Review of the roles of CSE's client relations officers and the Operational Policy Section in the release of personal information
The objective of this review was to assess the lawfulness of the activities of both the CSE client relations officers and the Operational Policy Section, as they relate to the request for and release of personal information about Canadians that has been suppressed in CSE foreign intelligence reports, as referred to previously. This information is made available to authorized Government of Canada clients, only under certain conditions.
CSE has provided foreign intelligence reports based on signals intelligence to officials in government departments since its formal establishment in 1946. Reports were delivered by hand until the creation of the on-site client relations officer programme in 1985. Client relations officers provide intelligence reports, explain to individual clients and potential clients the role of CSE and signals intelligence, and assist in determining client needs based on Government of Canada intelligence priorities.
To protect privacy, CSE suppresses personal information about Canadians in foreign intelligence reports.
To protect privacy, CSE suppresses personal information about Canadians in foreign intelligence reports. If a client has both the authority and the need to know the information, it must make a formal request and provide justification. Requests for release of this information are centralized in CSE's Operational Policy Section.
The majority of requests are now made via a secure communication network directly to CSE. Client relations officers play a role in the release of Canadian identities in CSE foreign intelligence reports because they continue to deal with requests from clients who do not have access to this secure network.
This review examined relevant documentation, including the authorities that govern the activities of client relations officers and the CSE unit authorized to release this information. All requests for and releases of suppressed information during a six-month period were reviewed in detail to ensure compliance with law and policy. Interviews were conducted with client relations officers, their managers, and the manager of the Operational Policy Section.
The review concluded that the activities of the CSE client relations officers and the Operational Policy Section were in compliance with the National Defence Act and with CSE's related policies. There were some inconsistencies in requests and releases, as well as areas where both policy and practice could be improved to enhance the protection of privacy, as required by the Privacy Act. Recommendations included more comprehensive training for clients who make requests, and providing more clients with secure, electronic access to CSE as a means of reducing errors and enhancing control over the process. I was pleased to note that since the period of review there has also been increased training for and supervision of personnel in the Operational Policy Section at CSE as regards the release of suppressed information.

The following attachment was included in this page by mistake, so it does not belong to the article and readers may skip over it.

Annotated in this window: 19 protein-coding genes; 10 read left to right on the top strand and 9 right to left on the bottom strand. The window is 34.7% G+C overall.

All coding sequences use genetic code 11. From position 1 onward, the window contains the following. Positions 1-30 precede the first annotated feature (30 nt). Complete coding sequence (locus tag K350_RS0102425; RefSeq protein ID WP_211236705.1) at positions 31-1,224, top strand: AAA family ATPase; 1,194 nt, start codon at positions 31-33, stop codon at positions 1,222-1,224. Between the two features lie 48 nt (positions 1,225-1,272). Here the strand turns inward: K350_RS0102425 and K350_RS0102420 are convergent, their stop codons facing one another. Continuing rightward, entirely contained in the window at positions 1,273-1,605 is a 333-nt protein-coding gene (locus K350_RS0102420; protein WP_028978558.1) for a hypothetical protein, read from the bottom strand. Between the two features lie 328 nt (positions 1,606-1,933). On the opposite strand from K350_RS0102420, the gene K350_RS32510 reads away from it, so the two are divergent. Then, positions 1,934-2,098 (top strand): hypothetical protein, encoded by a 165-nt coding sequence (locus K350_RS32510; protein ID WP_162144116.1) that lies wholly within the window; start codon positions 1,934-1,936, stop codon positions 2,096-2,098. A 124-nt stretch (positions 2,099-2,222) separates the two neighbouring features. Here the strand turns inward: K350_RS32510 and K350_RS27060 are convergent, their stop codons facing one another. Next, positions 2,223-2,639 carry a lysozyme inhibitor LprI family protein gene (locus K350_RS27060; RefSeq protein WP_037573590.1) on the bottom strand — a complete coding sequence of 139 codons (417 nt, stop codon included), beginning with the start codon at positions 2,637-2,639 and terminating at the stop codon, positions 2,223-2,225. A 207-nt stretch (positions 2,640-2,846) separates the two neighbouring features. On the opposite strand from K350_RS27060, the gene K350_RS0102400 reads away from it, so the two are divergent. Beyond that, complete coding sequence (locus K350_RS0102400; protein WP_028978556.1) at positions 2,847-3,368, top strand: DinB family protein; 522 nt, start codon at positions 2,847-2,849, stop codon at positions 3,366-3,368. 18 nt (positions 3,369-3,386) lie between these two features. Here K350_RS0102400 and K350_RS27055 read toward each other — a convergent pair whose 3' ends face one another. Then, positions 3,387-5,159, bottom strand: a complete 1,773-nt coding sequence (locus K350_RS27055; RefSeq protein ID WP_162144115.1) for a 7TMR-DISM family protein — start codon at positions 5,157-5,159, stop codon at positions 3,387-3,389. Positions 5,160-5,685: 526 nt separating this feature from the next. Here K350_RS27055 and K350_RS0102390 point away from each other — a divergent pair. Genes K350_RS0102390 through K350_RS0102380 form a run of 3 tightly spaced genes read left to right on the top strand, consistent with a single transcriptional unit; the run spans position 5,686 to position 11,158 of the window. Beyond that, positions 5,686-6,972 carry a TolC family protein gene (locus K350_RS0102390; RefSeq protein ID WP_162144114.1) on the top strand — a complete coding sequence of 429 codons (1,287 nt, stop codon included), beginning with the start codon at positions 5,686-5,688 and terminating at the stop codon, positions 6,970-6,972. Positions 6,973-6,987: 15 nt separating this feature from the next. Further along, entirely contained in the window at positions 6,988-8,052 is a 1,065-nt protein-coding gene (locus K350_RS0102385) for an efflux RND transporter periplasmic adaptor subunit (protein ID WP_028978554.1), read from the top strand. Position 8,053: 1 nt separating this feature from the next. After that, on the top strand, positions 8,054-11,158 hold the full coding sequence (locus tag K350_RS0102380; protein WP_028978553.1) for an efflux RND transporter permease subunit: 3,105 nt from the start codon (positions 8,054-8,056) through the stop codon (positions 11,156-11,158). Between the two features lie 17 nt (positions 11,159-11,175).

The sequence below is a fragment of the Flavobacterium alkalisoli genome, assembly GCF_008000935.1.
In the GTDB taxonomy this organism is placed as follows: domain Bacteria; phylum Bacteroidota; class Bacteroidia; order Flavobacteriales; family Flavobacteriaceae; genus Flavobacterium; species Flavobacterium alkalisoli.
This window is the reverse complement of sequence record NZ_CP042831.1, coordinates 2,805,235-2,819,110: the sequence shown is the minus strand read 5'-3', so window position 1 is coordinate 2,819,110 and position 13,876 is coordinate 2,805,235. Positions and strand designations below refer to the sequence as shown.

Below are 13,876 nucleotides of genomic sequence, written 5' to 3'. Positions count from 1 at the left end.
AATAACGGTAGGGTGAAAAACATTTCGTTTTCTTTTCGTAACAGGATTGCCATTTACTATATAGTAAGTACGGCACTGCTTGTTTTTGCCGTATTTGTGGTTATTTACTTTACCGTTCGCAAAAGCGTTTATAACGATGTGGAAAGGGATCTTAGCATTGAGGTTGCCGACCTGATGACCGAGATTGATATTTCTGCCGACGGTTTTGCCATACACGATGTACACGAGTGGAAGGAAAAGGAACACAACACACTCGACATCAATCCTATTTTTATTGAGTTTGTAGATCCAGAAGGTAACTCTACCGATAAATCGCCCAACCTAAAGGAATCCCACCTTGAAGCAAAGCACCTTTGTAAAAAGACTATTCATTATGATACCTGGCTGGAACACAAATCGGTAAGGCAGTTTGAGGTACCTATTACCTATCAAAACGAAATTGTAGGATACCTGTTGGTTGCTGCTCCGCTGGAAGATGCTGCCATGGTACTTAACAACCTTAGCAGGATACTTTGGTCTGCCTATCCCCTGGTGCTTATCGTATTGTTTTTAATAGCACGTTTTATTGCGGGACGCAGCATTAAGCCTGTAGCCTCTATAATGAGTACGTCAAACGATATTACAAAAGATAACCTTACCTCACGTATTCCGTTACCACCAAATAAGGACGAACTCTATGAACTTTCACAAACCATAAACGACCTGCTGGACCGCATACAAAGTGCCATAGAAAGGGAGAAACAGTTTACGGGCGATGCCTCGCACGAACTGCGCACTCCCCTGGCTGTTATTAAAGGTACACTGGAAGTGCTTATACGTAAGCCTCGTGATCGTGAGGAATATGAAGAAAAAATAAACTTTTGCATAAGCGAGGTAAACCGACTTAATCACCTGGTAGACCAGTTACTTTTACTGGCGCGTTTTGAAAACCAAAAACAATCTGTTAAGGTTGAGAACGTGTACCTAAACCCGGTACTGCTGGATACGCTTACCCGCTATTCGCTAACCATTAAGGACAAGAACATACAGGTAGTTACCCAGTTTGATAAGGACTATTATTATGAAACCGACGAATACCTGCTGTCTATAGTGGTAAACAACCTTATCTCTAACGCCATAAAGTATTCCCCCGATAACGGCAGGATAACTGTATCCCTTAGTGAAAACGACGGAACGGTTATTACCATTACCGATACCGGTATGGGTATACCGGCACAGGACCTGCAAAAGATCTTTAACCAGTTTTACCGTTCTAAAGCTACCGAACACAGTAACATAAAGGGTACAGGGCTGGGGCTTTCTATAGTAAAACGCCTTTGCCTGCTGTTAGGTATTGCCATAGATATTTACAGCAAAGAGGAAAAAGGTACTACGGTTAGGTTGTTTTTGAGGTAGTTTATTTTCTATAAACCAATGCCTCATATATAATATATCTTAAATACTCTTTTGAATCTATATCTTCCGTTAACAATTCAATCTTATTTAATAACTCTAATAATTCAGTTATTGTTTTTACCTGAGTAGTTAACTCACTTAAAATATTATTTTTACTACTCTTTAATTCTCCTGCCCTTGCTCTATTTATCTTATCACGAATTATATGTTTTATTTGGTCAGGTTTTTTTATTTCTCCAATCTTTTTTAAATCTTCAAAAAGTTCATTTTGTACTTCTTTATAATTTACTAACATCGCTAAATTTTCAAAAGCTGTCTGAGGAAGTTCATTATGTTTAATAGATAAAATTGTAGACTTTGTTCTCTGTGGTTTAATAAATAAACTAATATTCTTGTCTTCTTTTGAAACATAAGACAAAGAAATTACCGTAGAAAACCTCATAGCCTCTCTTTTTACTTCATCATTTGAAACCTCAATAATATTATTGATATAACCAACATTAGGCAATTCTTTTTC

Review of CSE signals intelligence collection activities conducted under ministerial authorizations
Certain foreign intelligence collection activities were conducted under three ministerial authorizations that were in effect from March 2004 to December 2006. These ministerial authorizations focused on acquiring communications of foreign intelligence value from the global information infrastructure.
The characteristics of contemporary communications technology mean that the interception of communications by CSE, directed at foreign entities outside Canada, runs the inherent risk of acquiring the private communications of Canadians. It is for this reason that a ministerial authorization is sought for this collection. In addition to the conditions set out in subsection 273.65(2) of the National Defence Act, a ministerial directive established other conditions for managing the collection.
My office is undertaking a two-part review of the activities under these ministerial authorizations, as the law is interpreted by the Department of Justice, a point which is discussed below. The objective of this first phase was to provide background to, and criteria for, the detailed review of these complex activities. I provided the Minister of National Defence with a brief report on this study phase in February 2007.